For Immediate Release June 02, 2020


Jun 02, 2020

LOS ANGELES 鈥聽In the wake of mass protests following the killing of George Floyd by Minneapolis police officers, a coalition of current and former elected prosecutors representing millions of Californians in diverse counties banded together to聽call on the California State Bar聽to cure the conflict of interest created by police unions鈥 outsized influence in local elections. The new rule would explicitly preclude elected prosecutors鈥攐r prosecutors seeking election鈥攆rom seeking or accepting political or financial support from law enforcement unions.

鈥淲hen videos emerge like the one depicting the killing of George Floyd or Ahmaud Arbery, the damage it does to the entire criminal justice system cannot be overstated,鈥 said former District Attorney and Assistant Chief of the LAPD, George Gasc贸n. 鈥淭hat damage, however, is further compounded by delays in the condemnation, arrest, and charging of the involved law enforcement officers. These feelings, these protests, and the pain we鈥檙e seeing, would not be as raw and widespread if we had seen police held accountable by local prosecutors quickly and with regularity. An important step in curing this pain is curing the conflict of interest that gives, at minimum, the appearance that police do not face consequences swiftly鈥搊r at all鈥揹ue to the proximity and political influence of their union.鈥

鈥淭he legal representation of an accused officer is generally financed by their law enforcement union,鈥 said Contra Costa District Attorney Diana Becton. 鈥淚t is illogical that the rules prohibit prosecutors from soliciting and benefiting from financial and political support from an accused officer鈥檚 advocate in court, while enabling the prosecutor to benefit financially and politically from the accused鈥檚 advocate in public.鈥

鈥淒istrict Attorneys will undoubtedly review use of force incidents involving police officers,鈥 said San Francisco District Attorney Chesa Boudin. 鈥淲hen they do, the financial and political support of these unions should not be allowed to influence that decision making.鈥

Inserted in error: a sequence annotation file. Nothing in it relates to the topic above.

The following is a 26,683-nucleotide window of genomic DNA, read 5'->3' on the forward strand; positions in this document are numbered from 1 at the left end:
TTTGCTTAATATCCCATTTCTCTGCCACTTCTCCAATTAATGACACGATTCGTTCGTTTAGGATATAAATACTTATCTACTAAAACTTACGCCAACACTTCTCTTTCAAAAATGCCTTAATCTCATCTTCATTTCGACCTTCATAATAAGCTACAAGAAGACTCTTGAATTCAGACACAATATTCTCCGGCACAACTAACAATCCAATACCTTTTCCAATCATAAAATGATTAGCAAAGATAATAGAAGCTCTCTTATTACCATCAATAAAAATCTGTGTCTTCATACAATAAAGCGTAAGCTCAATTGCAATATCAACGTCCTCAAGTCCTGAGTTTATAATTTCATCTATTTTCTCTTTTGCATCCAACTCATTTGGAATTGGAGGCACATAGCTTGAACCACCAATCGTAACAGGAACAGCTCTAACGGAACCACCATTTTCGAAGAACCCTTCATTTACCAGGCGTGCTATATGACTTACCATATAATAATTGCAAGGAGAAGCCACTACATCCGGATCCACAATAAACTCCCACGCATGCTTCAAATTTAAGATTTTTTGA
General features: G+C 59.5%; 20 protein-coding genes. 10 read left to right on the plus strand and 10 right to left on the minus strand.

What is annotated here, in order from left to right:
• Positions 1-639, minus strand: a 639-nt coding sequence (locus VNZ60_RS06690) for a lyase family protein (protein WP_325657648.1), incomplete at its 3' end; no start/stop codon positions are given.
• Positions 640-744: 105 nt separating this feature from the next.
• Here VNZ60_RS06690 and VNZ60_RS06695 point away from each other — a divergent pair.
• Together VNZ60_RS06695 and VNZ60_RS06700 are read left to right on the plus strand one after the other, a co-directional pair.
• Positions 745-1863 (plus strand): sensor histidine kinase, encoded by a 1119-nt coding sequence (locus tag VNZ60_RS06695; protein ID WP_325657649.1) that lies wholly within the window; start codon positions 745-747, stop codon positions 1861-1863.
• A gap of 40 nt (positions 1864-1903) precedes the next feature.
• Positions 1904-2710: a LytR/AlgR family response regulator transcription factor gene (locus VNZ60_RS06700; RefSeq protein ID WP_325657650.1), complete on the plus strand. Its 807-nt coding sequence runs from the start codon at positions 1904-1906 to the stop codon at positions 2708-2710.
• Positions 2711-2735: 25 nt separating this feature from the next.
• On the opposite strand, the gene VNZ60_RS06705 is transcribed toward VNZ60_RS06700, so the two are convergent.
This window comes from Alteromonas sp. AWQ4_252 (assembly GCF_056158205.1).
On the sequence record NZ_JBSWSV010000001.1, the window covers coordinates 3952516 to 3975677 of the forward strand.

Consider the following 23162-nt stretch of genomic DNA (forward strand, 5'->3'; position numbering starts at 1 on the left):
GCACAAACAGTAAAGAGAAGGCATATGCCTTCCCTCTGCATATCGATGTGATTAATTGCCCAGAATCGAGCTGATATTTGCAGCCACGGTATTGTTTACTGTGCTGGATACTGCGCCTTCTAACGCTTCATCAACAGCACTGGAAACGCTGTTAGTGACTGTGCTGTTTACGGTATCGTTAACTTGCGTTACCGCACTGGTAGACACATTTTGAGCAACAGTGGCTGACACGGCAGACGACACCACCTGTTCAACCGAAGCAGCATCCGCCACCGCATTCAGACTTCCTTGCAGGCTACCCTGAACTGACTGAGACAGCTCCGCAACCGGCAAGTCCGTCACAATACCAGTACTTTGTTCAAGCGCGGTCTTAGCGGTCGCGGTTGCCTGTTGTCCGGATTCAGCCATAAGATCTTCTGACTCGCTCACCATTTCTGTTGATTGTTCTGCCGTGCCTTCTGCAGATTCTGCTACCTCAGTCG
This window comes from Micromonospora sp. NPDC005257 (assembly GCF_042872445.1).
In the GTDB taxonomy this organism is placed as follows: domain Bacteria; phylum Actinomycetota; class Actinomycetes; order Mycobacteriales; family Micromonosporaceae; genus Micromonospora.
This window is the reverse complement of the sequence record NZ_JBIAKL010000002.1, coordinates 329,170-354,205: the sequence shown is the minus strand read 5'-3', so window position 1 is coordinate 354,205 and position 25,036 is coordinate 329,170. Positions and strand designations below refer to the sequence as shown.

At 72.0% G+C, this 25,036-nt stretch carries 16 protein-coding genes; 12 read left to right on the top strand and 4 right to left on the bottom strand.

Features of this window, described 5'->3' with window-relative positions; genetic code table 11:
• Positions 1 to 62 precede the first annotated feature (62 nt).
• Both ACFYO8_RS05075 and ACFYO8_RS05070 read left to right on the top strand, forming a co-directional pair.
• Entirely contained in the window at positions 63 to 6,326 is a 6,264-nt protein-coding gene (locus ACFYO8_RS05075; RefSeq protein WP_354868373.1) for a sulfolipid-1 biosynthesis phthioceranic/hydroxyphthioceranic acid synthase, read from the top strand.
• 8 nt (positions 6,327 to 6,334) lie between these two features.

鈥淲e have a tremendous amount of work ahead of us to restore trust in our profession, but trust must be earned, it cannot be demanded,鈥 said San Joaquin County District Attorney Tori Verber Salazar. 鈥淭he first step to earning that trust back is ensuring the independence of county prosecutors is beyond reproach.鈥

Prosecutors are in a unique position of having to work closely with law enforcement and simultaneously evaluate whether crimes have been committed by these same officers. Recent events involving police misconduct in which prosecutors either delayed or failed to file charges have shined a light on the importance of prosecutors making decisions regarding law enforcement officers鈥 conduct without any undue influence or bias. Yet when prosecutors initiate an investigation or prosecution of an officer, the law enforcement unions often finance the legal representation of the accused officer. Prosecutors who have received an endorsement from the entity that is funding the defense of the officers being investigated or prosecuted creates, at a minimum, the appearance of a conflict of interest for elected prosecutors.

By precluding elected prosecutors鈥攐r prosecutors seeking election鈥攆rom seeking or accepting political or financial support from law enforcement unions, the State Bar will reduce the presence of conflicts of interest and ensure independence on the part of elected prosecutors. This proposal also aspires to help reestablish community trust in the integrity of prosecutors at a time when national events have damaged that trust.

For more information, follow #CureTheConflict.


George Gasc贸n grew up in Los Angeles after his family immigrated from Cuba. An army veteran, Gasc贸n served as a Los Angeles Police Department Officer聽for聽30 years, rising to the rank of Assistant Chief of Operations. In 2006 he became Chief of Police in Mesa, Arizona, where he stood up to the hateful and anti-immigrant policies of then Maricopa County Sheriff Joe Arpaio. In 2009, then-San Francisco Mayor Gavin Newsom appointed Gasc贸n Chief of Police. Newsom turned to Gasc贸n again in 2011 when he tapped him to be District Attorney to fill the seat vacated by an outgoing Kamala Harris who had been elected Attorney General. During his tenure Gasc贸n implemented reforms that are being duplicated across the country while overseeing violent crime and homicides drop to rates not seen in 50 years. After being elected to two terms, Gasc贸n returned to Los Angeles to care聽for聽his elderly mother and to be closer to his two daughters and grandchildren in Long Beach. Gasc贸n is married to聽Fabiola聽Kramsky, a three-time Emmy Award winning journalist and recipient of the 鈥淧remio Nacional de Periodismo,鈥 the highest recognition given to journalists in Mexico.